The sudden passing of Oliver Hughes on Saturday night has left the Irish beer world in shock. A sort of melancholy has been plaguing many of us who knew him ever since.
Oliver set up the Porterhouse with his cousin Liam in 1989 in the seaside town of Bray. In 1996, they opened the infamous Porterhouse in Temple Bar which became Dublin’s first brewpub and only second in country after Biddy Early the year before.. This was followed by bars in London, Glasnevin and Nassau Street which became Porterhouse Central and Lillie’s Bordello and finally New York.
Oliver also opened up the Dingle Distillery in 2012 to add gin and whiskey to his drinks portfolio. However, it is Oliver’s contribution to our blossoming craft beer sector that he is best remembered.
Apart from being an early pioneer of the latter 20th century of bringing independent brewing back to Ireland, Oliver also financed and led a campaign of lobbying the government to give small, independent breweries a special duty status to help new breweries open, expand and create jobs. This finally came into effect in 2005 when the Minister for Finance announced the scheme. It saw breweries defined as a microbrewery given a 50% rebate on duty. This has since been changed so they now only pay the 50% rather than claim it back allowing greater cash flow for growing breweries.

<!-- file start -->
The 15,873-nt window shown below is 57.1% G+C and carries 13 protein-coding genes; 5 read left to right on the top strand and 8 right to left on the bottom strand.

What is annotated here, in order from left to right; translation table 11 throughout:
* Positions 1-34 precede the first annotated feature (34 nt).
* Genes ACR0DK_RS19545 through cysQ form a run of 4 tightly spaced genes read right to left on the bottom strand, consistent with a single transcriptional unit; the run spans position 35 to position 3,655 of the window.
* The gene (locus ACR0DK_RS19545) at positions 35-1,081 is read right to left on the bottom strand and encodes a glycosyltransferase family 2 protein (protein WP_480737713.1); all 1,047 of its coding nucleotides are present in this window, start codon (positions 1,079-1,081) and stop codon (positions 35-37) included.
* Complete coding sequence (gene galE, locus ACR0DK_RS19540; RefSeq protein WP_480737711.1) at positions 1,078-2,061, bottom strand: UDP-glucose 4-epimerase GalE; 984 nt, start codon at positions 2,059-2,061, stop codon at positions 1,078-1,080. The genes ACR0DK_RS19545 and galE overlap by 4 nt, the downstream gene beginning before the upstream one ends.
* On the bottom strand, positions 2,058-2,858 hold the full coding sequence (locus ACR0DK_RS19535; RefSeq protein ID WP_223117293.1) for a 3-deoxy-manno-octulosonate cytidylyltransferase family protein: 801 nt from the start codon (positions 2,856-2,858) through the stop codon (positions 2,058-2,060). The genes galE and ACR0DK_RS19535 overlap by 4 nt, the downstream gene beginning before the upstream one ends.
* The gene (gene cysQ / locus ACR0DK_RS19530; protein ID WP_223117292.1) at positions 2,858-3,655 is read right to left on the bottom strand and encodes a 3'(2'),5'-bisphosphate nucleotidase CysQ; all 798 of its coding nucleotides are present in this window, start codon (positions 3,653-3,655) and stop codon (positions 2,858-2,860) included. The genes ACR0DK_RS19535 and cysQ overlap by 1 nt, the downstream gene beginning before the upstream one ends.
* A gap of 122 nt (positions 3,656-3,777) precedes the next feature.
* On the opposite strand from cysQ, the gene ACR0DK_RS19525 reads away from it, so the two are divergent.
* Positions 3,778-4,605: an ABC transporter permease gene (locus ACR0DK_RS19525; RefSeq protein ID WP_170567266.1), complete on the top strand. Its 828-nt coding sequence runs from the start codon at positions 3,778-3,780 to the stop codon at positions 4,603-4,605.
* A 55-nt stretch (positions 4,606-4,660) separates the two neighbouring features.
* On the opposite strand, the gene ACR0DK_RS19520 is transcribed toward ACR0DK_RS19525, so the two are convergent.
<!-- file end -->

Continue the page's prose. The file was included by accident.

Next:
While many bloggers, journalists and advocacy groups like Beoir have had a major impact in helping to provide greater information, it’s safe to say that without Oliver’s stoic resolve in lobbying for a fighting chance for small breweries, we wouldn’t have the richly diverse beer scene we enjoy in Ireland in 2016.
Oliver, you will be remembered always for your contribution to an entire industry and a nation that enjoys choice and variety. Cheers!